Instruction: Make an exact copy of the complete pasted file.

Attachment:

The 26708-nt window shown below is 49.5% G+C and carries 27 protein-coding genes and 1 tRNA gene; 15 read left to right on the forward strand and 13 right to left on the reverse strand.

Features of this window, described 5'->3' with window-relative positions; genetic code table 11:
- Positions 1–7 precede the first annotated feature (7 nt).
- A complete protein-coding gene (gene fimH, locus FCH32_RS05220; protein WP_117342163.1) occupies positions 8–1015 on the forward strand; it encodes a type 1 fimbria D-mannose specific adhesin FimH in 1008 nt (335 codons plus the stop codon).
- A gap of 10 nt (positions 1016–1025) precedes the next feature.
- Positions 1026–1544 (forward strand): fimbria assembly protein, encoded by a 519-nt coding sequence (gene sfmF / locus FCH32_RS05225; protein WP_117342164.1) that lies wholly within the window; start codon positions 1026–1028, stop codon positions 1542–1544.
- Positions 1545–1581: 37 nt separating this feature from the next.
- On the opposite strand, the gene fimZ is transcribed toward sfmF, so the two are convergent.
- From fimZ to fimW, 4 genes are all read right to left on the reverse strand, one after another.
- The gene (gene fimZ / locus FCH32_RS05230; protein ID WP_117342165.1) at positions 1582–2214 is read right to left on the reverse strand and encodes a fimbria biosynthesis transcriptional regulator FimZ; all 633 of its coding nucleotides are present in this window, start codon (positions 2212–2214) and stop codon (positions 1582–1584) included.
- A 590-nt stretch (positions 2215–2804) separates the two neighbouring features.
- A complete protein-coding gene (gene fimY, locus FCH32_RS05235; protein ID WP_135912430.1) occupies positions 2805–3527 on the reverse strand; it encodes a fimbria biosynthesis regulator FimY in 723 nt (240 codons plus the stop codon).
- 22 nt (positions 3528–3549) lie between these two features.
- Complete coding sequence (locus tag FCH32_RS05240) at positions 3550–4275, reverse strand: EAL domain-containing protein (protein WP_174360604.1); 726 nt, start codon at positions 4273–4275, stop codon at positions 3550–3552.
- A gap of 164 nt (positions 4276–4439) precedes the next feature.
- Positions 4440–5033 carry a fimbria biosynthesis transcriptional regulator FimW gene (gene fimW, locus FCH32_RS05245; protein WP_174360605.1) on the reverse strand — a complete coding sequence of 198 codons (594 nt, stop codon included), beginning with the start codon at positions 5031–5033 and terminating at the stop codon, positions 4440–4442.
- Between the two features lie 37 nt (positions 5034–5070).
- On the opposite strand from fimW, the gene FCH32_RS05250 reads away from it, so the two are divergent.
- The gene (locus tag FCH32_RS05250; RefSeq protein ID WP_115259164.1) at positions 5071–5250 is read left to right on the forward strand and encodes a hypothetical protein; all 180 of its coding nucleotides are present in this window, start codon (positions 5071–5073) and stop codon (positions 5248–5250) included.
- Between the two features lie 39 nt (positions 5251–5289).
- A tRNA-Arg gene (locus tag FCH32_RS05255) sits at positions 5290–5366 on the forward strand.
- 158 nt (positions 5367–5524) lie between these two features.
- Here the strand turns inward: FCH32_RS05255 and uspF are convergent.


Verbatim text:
The 26708-nt window shown below is 49.5% G+C and carries 27 protein-coding genes and 1 tRNA gene; 15 read left to right on the forward strand and 13 right to left on the reverse strand.

Features of this window, described 5'->3' with window-relative positions; genetic code table 11:
- Positions 1–7 precede the first annotated feature (7 nt).
- A complete protein-coding gene (gene fimH, locus FCH32_RS05220; protein WP_117342163.1) occupies positions 8–1015 on the forward strand; it encodes a type 1 fimbria D-mannose specific adhesin FimH in 1008 nt (335 codons plus the stop codon).
- A gap of 10 nt (positions 1016–1025) precedes the next feature.
- Positions 1026–1544 (forward strand): fimbria assembly protein, encoded by a 519-nt coding sequence (gene sfmF / locus FCH32_RS05225; protein WP_117342164.1) that lies wholly within the window; start codon positions 1026–1028, stop codon positions 1542–1544.
- Positions 1545–1581: 37 nt separating this feature from the next.
- On the opposite strand, the gene fimZ is transcribed toward sfmF, so the two are convergent.
- From fimZ to fimW, 4 genes are all read right to left on the reverse strand, one after another.
- The gene (gene fimZ / locus FCH32_RS05230; protein ID WP_117342165.1) at positions 1582–2214 is read right to left on the reverse strand and encodes a fimbria biosynthesis transcriptional regulator FimZ; all 633 of its coding nucleotides are present in this window, start codon (positions 2212–2214) and stop codon (positions 1582–1584) included.
- A 590-nt stretch (positions 2215–2804) separates the two neighbouring features.
- A complete protein-coding gene (gene fimY, locus FCH32_RS05235; protein ID WP_135912430.1) occupies positions 2805–3527 on the reverse strand; it encodes a fimbria biosynthesis regulator FimY in 723 nt (240 codons plus the stop codon).
- 22 nt (positions 3528–3549) lie between these two features.
- Complete coding sequence (locus tag FCH32_RS05240) at positions 3550–4275, reverse strand: EAL domain-containing protein (protein WP_174360604.1); 726 nt, start codon at positions 4273–4275, stop codon at positions 3550–3552.
- A gap of 164 nt (positions 4276–4439) precedes the next feature.
- Positions 4440–5033 carry a fimbria biosynthesis transcriptional regulator FimW gene (gene fimW, locus FCH32_RS05245; protein WP_174360605.1) on the reverse strand — a complete coding sequence of 198 codons (594 nt, stop codon included), beginning with the start codon at positions 5031–5033 and terminating at the stop codon, positions 4440–4442.
- Between the two features lie 37 nt (positions 5034–5070).
- On the opposite strand from fimW, the gene FCH32_RS05250 reads away from it, so the two are divergent.
- The gene (locus tag FCH32_RS05250; RefSeq protein ID WP_115259164.1) at positions 5071–5250 is read left to right on the forward strand and encodes a hypothetical protein; all 180 of its coding nucleotides are present in this window, start codon (positions 5071–5073) and stop codon (positions 5248–5250) included.
- Between the two features lie 39 nt (positions 5251–5289).
- A tRNA-Arg gene (locus tag FCH32_RS05255) sits at positions 5290–5366 on the forward strand.
- 158 nt (positions 5367–5524) lie between these two features.
- Here the strand turns inward: FCH32_RS05255 and uspF are convergent.